Equipped with solar panels, heat pumps and local wind power, energy consumers can also become producers. The young Copenhagen neighborhood Nordhavn is a living lab for the flexible energy system of tomorrow.
The term “prosumer” – combining the words producer and consumer – is more than a buzzword at the new neighborhood Nordhavn in Copenhagen. Here, housing for 40,000 people and a similar number of workplaces are underway. Right from the outset, the new neighborhood is a living lab for smart energy solutions. While heat pumps and solar cell panels are the visible technologies, the most significant innovation is actually new business models which motivate local trade of energy, contributing to balancing the energy system.
“As we keep expanding the production of renewable energy in Denmark, it will happen ever more often that we see either a surplus or a lack of energy in the system. In our demonstrations, we show how local direct and indirect control contributes to balancing the energy system,” says Project Manager Christoffer Greisen, Center for Electric Power and Energy (CEE) at DTU Electrical Engineering. He coordinates EnergyLab Nordhavn. The full-scale lab unites research, the relevant authorities, and private companies within energy supply, engineering consultancy, and technology.
Local energy autonomy
Several buildings in Nordhavn are equipped with high-efficiency solar panels – the most visible is Copenhagen International School.
“The production from these solar panels is not so large as to be a concern for balancing the system, but as solar panels generally expand in Denmark, we will soon need to manage their role in the system in a new way. Therefore, it is interesting to demonstrate alternative ways of managing such local production,” Christoffer Greisen explains.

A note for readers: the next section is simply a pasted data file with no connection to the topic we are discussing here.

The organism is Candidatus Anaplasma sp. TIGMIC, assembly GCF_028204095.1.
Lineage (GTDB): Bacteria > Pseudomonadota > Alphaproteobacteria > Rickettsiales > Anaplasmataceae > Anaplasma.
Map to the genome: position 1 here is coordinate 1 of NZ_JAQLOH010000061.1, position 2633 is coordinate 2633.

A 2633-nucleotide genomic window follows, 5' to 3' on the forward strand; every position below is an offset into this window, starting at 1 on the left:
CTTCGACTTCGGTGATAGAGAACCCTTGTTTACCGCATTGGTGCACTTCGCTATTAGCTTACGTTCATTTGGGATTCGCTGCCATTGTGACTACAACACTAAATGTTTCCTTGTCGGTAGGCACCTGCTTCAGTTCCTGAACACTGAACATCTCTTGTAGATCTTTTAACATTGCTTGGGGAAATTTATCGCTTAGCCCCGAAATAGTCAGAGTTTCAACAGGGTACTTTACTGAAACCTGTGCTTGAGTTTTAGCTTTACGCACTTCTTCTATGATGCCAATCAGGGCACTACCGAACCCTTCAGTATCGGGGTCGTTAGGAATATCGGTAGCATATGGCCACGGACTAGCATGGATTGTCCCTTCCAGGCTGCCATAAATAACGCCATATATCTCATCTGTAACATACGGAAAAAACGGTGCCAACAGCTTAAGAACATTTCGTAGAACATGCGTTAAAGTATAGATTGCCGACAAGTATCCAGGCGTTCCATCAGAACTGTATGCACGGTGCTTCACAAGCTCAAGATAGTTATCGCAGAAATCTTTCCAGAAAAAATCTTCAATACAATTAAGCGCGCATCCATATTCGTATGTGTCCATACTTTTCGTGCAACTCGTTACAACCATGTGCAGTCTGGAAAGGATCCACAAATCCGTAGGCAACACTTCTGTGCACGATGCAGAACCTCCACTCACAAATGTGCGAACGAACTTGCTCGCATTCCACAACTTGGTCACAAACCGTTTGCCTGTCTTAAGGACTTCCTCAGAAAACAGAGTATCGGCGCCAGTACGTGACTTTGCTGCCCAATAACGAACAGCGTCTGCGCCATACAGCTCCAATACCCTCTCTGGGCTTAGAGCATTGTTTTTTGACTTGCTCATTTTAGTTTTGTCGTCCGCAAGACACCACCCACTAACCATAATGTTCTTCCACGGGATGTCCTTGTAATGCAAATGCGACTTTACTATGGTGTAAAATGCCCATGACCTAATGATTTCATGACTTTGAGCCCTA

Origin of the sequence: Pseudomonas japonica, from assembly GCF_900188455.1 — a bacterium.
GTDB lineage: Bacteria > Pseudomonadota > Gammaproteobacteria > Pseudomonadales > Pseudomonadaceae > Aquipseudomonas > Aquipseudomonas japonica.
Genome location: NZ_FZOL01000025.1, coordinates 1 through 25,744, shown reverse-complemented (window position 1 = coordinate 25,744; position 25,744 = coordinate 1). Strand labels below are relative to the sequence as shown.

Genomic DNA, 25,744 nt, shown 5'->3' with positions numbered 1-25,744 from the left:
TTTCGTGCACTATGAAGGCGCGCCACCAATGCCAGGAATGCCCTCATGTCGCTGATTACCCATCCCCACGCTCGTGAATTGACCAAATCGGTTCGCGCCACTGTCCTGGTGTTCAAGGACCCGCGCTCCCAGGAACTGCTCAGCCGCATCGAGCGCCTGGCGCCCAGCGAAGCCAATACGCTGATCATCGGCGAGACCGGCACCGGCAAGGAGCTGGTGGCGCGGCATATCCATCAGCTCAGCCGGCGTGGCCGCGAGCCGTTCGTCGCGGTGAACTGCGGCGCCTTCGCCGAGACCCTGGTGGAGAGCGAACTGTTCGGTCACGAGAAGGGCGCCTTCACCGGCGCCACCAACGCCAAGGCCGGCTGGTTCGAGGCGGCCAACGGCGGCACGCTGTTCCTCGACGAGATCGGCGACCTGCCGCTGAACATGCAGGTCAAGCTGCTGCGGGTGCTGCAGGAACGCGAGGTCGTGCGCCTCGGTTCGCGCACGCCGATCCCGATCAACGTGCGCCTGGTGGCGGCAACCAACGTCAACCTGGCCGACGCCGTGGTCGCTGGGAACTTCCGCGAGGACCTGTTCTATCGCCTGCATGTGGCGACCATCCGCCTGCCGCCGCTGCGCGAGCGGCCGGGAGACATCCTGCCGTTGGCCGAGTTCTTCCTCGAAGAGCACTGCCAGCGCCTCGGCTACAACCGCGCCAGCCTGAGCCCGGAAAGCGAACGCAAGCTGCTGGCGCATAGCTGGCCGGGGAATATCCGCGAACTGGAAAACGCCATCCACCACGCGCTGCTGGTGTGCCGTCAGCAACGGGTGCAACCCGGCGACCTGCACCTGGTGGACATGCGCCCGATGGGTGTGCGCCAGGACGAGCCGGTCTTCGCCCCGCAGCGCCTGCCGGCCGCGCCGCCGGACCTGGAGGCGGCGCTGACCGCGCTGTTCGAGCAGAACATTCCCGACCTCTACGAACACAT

The developed solutions build on accurate monitoring of both production and consumption in real-time. The vision is that a local consumer will buy power from the solar panels when the local producer has a surplus. This happens automatically, without involving the grid operator.
Buildings store heat
The key feature of the project is the linking of power production and supply to heat production and supply. This is done through a flexible operation of heat pumps. The pumps come into operation when the general price of power is low – meaning it is possible to produce heat cheaply and sustainably. The solution also takes advantage of the fact that buildings have some capacity for storing heat. In other words, it may not be necessary to produce as much heat in periods where energy is costly.
A key criterium for success is for the projects to not remain demonstrations but become implemented in full-scale, Christoffer Greisen emphasizes:
“Our solutions all support the digitization of the energy system by demonstrating how data streams in our data warehouse create value across organizational silos. We look forward to showcasing them at DTU High Tech Summit to Energy system regulators and Danish businesses alike.”
The partners in EnergyLab Nordhavn are: The City of Copenhagen, By & Havn, HOFOR, Radius, ABB, Balslev, Danfoss, Nerve Smart Systems, METROTHERM, Glen Dimplex, DTU and PowerLabDK. The project is funded by the EUDP program of the Danish Energy Agency and the partners.
“It’s no use closing your eyes to the changes. We need to constantly keep up and try to influence the process.”
Professor Jan Madsen, DTU Compute